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Dugongs & Drones¦Online meeting
3 July, 7:30 pm-9:30 pm
Your RSVP is ESSENTIAL – you will then receive the Google Meet link with your confirmation email.
Our presenter at tonight’s ONLINE meeting will be Dr Amanda Hodgson, research fellow at the Harry Butler Institute at Murdoch University.
Amanda’s core research objective is to develop innovative methods and technologies to monitor and conserve marine megafauna (like dugongs, dolphins, whales and turtles) and their critical habitat. Throughout her career she has designed and conducted many aerial surveys to understand where these animals are, how many there are, and what constitutes important habitat. These surveys have traditionally been conducted by researchers flying in light aircraft, but the limitations and human risk involved in these surveys led Amanda, in 2007, to investigate the potential for using drones (unmanned aircraft) for fauna surveys.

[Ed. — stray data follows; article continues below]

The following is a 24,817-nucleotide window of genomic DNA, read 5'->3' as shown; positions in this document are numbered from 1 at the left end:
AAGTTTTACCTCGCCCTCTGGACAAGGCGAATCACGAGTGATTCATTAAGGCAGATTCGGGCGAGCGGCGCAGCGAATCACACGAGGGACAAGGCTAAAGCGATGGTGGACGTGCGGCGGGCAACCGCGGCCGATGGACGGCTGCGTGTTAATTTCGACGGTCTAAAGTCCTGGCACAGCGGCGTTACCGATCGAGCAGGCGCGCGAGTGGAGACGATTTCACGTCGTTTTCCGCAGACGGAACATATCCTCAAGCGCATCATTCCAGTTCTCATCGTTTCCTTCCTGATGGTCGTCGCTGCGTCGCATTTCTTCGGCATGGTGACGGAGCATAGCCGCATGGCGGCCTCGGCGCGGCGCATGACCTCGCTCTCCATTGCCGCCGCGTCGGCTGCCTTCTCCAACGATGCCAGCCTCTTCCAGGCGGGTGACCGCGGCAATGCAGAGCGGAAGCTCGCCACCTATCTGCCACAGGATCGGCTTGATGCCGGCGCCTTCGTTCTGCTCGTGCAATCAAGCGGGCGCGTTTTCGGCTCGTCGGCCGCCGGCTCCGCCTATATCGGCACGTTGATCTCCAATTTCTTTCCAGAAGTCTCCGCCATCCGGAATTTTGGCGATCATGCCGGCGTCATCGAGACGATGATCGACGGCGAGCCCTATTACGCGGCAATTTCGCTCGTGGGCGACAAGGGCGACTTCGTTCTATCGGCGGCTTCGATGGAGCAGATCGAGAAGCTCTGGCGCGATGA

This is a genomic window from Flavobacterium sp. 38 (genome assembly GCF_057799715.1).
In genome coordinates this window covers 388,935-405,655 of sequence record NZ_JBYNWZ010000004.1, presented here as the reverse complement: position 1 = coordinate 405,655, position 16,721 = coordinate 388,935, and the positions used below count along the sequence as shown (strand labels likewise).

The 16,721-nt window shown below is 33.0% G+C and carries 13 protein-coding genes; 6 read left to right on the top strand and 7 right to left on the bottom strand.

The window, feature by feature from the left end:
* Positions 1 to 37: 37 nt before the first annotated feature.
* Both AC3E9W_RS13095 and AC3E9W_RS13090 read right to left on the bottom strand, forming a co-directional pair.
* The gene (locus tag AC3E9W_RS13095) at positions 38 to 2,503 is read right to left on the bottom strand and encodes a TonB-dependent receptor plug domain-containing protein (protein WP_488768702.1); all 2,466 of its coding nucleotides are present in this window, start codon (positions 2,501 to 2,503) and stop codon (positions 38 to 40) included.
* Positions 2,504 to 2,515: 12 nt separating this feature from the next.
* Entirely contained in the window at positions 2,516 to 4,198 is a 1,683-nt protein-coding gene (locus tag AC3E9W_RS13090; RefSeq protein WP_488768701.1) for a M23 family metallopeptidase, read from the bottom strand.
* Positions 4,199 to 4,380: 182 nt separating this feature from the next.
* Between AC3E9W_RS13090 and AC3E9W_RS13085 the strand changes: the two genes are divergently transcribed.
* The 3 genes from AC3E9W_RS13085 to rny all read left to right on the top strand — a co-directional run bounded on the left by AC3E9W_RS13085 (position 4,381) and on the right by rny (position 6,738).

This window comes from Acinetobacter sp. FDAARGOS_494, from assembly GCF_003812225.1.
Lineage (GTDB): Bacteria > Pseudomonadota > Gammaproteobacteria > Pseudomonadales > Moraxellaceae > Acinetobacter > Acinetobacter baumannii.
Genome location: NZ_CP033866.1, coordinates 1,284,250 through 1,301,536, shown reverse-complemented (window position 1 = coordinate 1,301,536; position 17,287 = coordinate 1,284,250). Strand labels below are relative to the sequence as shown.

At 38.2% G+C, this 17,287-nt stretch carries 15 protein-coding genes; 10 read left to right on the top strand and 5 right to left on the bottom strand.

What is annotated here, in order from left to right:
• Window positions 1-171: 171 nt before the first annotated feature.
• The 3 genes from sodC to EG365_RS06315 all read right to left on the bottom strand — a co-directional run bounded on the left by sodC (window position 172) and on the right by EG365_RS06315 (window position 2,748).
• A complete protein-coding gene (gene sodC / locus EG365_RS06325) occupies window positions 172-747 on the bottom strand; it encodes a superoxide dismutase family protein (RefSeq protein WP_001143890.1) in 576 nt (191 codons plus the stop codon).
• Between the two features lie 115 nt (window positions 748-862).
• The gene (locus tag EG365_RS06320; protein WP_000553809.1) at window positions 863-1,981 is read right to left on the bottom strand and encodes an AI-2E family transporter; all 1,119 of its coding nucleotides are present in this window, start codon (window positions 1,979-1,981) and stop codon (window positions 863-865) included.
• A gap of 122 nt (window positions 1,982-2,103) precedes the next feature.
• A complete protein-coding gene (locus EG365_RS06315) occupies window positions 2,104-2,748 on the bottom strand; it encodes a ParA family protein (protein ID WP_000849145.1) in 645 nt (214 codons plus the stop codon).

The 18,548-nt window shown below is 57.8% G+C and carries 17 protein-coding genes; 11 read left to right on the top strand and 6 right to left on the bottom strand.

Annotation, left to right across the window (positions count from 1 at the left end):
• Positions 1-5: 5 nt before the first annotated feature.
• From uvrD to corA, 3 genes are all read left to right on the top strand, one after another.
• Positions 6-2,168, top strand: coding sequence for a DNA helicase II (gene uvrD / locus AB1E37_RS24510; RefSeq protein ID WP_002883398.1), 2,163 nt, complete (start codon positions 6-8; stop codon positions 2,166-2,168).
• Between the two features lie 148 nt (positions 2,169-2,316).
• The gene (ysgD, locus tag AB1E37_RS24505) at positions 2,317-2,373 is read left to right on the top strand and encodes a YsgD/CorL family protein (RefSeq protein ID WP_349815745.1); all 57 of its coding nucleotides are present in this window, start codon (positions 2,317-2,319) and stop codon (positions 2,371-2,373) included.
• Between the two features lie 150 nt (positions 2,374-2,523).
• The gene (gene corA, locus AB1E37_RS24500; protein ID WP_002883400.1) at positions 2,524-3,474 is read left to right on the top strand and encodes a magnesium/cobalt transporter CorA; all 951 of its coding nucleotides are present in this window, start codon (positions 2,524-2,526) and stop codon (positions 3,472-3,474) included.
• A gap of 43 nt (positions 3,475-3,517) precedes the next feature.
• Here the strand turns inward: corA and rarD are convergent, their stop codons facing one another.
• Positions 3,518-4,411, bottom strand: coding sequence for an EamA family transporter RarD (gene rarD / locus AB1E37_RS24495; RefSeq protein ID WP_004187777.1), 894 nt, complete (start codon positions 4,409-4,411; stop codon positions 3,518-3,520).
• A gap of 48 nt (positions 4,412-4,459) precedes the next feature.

Amanda partnered with Insitu Pacific Ltd (Boeing), who supplied military drones and an operational team for three years of field tests. Her research has shown that drone surveys provide more accurate and reliable data than traditional methods. Amanda is also in partnership with an artificial intelligence expert to develop an automated detection algorithm for processing drone images using deep learning, and with a photogrammetry expert to develop mapping tools that allow us to better understand the link between the distribution of the animals and their habitat.
Amanda’s research is largely centred on dugongs, a species that occurs throughout 46 countries in the Indo-Pacific, and is listed as vulnerable to extinction by the IUCN. Dugongs are an effective barometer for the rapidly disappearing seagrass meadows that form almost their entire diet. Amanda’s objective of developing innovative survey techniques is motivated by the need to develop research tools that are accessible and affordable in developing / under-developed countries that form a large proportion of the dugongs’ range.